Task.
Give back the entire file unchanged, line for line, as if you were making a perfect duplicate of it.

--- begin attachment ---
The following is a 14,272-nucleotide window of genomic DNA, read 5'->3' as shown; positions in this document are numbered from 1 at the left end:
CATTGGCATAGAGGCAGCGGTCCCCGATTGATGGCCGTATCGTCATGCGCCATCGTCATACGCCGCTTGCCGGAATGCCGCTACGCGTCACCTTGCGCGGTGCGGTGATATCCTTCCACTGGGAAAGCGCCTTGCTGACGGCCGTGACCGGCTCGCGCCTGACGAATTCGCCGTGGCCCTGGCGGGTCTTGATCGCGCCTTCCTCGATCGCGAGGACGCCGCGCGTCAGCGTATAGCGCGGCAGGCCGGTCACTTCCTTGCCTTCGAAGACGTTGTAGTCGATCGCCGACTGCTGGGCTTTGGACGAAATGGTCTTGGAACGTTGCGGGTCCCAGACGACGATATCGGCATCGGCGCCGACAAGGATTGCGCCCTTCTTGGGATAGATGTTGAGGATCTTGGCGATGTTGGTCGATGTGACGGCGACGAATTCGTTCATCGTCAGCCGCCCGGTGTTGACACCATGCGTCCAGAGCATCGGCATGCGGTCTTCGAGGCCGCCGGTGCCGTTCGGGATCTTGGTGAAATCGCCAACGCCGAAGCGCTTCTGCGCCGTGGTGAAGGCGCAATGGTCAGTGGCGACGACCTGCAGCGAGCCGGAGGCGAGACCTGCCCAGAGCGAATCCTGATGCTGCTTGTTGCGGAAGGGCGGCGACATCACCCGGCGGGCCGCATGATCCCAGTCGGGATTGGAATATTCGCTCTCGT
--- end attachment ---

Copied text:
The following is a 14,272-nucleotide window of genomic DNA, read 5'->3' as shown; positions in this document are numbered from 1 at the left end:
CATTGGCATAGAGGCAGCGGTCCCCGATTGATGGCCGTATCGTCATGCGCCATCGTCATACGCCGCTTGCCGGAATGCCGCTACGCGTCACCTTGCGCGGTGCGGTGATATCCTTCCACTGGGAAAGCGCCTTGCTGACGGCCGTGACCGGCTCGCGCCTGACGAATTCGCCGTGGCCCTGGCGGGTCTTGATCGCGCCTTCCTCGATCGCGAGGACGCCGCGCGTCAGCGTATAGCGCGGCAGGCCGGTCACTTCCTTGCCTTCGAAGACGTTGTAGTCGATCGCCGACTGCTGGGCTTTGGACGAAATGGTCTTGGAACGTTGCGGGTCCCAGACGACGATATCGGCATCGGCGCCGACAAGGATTGCGCCCTTCTTGGGATAGATGTTGAGGATCTTGGCGATGTTGGTCGATGTGACGGCGACGAATTCGTTCATCGTCAGCCGCCCGGTGTTGACACCATGCGTCCAGAGCATCGGCATGCGGTCTTCGAGGCCGCCGGTGCCGTTCGGGATCTTGGTGAAATCGCCAACGCCGAAGCGCTTCTGCGCCGTGGTGAAGGCGCAATGGTCAGTGGCGACGACCTGCAGCGAGCCGGAGGCGAGACCTGCCCAGAGCGAATCCTGATGCTGCTTGTTGCGGAAGGGCGGCGACATCACCCGGCGGGCCGCATGATCCCAGTCGGGATTGGAATATTCGCTCTCGT